Sara Whitman

Honda Commercial

Filed By Sara Whitman | April 02, 2009 9:30 AM | comments

Filed in: Media
Tags: gay families, gay friendly, Honda

I'm sacked out, watching Villanova and Pitt go head to head.

Commercial comes on for a Honda.

Briefly, but certainly, they show two dads and a son. No question, as they have panned from a straight couple with their kid.

Jake says to me, MOM! you gotta blog about that.

Mostly, my heart is warm that he sees the two dads. He sees their son. So many people will miss it.

He saw it all on his own.

So big kudos to Honda for an inclusive commercial. (Video after the jump.)


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Ok, so I'm not crazy.

I have seen the commercial probably a dozen times, but I could never tell.

That was the dynamic that I took it as, and I find it great that Honda has the balls to do it.

Either of you have a link to it? I don't know which one it is. I haven't noticed it or I haven't seen it; now I gotta know which it is! LOL

bil, I only saw it once. I'm looking through the youtube links but haven't found it yet. will send a link when I find it!

http://www.youtube.com/watch?v=GJCO3Ad3IwA

found it. ten seconds in... dads are getting out of the car parked in back...

I added it to your post for you, Sara.

I hadn't seen it before! That's definitely two dads and a kid - and they're black. Big kudos to Honda!

I hate to be Johnny Raincloud, but if Honda was asked about the three, they'd probably officially say they were brothers or cousins or something.

But this gives me the warm fuzzies anyway :)

I appreciate that Honda included that, but hey, what is the worst that could happen...the AFA asking Honda to be "neutral in the culture war," and then announcing another of their boycotts? That would set them to trembling I'm sure.

Some day, these wingnuts will have nothing left they can buy.

Keep in mind, of course, that Subaru USA, well known for marketing to lesbians, was also the only major automaker to post a yearly sales increase for 2008. OK, there's not necessarily a direct correlation, but I'd like to think that smart marketing to niche markets always helps. Maybe Honda is trying to catch up.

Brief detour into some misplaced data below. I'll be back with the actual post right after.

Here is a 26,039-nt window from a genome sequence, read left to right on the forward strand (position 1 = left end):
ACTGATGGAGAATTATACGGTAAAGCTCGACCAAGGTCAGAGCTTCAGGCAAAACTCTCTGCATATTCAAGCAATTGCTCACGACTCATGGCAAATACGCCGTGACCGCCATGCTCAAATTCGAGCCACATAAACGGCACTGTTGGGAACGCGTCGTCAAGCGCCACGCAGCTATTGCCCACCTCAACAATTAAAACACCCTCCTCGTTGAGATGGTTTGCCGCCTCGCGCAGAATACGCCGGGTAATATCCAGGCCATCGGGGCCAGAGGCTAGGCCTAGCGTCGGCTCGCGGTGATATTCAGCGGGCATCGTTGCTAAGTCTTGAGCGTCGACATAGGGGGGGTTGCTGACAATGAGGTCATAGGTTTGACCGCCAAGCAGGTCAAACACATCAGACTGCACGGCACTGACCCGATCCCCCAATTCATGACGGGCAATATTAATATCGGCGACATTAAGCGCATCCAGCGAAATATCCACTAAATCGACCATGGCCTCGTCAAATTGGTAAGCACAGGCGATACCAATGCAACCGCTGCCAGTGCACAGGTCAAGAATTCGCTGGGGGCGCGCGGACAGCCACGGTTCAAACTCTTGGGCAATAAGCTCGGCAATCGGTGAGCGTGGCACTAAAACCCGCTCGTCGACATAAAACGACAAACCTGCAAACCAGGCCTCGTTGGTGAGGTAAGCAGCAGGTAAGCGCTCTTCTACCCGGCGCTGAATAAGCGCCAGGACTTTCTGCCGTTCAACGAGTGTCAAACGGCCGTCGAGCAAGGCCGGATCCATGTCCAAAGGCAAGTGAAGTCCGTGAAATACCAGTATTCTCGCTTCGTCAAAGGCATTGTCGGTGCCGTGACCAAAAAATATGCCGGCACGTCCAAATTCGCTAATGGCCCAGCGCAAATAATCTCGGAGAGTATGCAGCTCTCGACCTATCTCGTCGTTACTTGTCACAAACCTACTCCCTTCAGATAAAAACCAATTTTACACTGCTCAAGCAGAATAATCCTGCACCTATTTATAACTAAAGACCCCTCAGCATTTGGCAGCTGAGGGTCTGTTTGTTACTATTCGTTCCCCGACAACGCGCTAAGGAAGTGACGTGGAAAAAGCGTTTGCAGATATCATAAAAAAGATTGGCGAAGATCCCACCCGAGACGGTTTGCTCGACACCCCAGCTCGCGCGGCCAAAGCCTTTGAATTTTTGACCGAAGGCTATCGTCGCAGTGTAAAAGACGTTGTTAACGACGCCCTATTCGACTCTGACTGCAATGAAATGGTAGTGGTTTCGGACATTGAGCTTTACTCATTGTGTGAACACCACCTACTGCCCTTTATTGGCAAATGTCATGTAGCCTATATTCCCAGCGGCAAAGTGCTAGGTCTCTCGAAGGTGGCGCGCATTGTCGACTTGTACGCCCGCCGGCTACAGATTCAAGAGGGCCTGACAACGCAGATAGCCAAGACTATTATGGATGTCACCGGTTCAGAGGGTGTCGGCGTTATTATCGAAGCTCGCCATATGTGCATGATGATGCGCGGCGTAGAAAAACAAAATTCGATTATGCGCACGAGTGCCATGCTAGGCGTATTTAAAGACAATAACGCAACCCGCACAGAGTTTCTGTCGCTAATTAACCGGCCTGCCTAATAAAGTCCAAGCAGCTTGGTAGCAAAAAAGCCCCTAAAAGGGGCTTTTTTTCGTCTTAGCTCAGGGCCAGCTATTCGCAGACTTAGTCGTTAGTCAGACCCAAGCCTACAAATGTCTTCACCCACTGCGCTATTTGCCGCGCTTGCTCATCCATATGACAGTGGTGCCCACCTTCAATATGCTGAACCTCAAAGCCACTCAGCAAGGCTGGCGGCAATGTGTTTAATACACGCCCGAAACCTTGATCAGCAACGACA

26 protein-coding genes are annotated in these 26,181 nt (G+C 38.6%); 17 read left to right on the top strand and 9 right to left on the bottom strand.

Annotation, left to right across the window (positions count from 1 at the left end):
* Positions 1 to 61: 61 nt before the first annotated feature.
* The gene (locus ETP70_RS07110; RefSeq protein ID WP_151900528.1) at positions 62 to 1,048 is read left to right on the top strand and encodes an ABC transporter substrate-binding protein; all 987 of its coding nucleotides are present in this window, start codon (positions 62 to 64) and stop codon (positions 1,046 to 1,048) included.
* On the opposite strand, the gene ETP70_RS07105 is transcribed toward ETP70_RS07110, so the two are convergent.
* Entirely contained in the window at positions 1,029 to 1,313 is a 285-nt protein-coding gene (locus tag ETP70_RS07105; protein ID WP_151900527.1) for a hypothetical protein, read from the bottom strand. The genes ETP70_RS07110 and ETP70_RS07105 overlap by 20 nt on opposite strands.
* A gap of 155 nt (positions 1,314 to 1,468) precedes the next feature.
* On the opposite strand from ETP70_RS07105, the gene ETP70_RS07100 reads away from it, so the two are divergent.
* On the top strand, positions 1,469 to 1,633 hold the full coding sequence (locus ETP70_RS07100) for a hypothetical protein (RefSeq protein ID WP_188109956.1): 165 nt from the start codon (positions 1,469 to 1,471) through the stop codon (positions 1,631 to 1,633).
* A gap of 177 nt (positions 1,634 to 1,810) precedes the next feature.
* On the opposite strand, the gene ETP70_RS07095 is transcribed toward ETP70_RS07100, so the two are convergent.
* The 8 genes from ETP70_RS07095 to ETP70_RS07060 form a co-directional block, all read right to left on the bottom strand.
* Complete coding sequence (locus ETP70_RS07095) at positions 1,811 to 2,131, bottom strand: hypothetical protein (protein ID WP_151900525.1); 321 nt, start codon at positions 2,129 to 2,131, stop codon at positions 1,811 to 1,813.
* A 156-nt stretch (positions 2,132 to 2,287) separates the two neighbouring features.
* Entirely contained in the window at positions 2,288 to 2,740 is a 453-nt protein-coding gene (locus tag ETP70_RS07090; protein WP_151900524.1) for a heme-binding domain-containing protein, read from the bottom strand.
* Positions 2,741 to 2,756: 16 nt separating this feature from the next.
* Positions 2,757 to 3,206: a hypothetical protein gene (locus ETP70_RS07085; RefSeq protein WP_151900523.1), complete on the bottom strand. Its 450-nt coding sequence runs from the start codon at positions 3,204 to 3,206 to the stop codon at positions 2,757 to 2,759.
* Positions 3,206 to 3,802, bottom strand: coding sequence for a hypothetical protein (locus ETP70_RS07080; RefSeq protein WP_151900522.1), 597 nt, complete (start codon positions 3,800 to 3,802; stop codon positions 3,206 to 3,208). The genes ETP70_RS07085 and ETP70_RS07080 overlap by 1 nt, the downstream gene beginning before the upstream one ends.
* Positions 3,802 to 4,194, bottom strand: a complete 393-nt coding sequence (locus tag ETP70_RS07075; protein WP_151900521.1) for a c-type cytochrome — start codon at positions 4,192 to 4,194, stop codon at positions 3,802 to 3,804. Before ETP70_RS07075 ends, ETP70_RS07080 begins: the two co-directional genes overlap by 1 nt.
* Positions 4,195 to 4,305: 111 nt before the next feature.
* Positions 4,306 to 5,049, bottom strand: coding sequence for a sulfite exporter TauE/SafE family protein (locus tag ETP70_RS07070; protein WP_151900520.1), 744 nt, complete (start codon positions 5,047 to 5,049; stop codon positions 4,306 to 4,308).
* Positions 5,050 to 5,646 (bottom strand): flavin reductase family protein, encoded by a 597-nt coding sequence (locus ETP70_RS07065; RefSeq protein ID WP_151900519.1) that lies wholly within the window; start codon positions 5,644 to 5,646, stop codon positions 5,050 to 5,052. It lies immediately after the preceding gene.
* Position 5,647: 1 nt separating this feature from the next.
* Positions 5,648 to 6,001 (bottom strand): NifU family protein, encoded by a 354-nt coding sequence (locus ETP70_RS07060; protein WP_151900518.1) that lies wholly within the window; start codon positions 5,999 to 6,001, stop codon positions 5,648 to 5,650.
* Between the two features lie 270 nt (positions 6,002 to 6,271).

The tagline in the Honda commercial, "Designed and priced for us all," also makes me think they know there's a clear gay message here. I have to say, though, I'm glad this isn't a "gay commercial," but instead shows an LGBT family (and a black one at that) as part of the regular diversity of our society.

in the long run? My son saw two dads and their son. that was powerful!

Robert Ganshorn Robert Ganshorn | April 2, 2009 6:13 PM

Sara, it is 5:00 AM here and maybe I am fuzzy. Could this be more of a projection (on our part)of a generic pair of older brothers/friends taking the "kid" out for an afternoon away from the parents?

It's a rubber raft trip. "Big Brothers" do that.

I did like the way it was done. I "paused-started" my way through the relevant frames and the placement of the guys being one, then two, then three was eye catching.

I had to watch 3 times to see it.

Thanks for posting this!

Ah, not to be a big stick in the mud, but I think all of you are taking a hug leap in assuming those are two dads and their son. It would be nice, but there are WAY too many other possibilities besides two dads. Please, lets not give credit to Honda on something you can't prove. Get a letter from their PR Dept and then I'll believe it. Otherwise, no sale.

Next you'll be saying, "I see dead people."

ah, you miss the point. It doesn't matter what Honda says.

what matters is my son saw, clearly, two dads and their kid. that was powerful.

but it would be interesting to see what their PR department would say. I'm calling tomorrow. stay tuned.

Sara,
So, this whole discussion was because your son saw two dads? I would think your son has a viewpoint that can cause him to see that. I would even suspect that other children of gay parents may not even see that. Your son is special.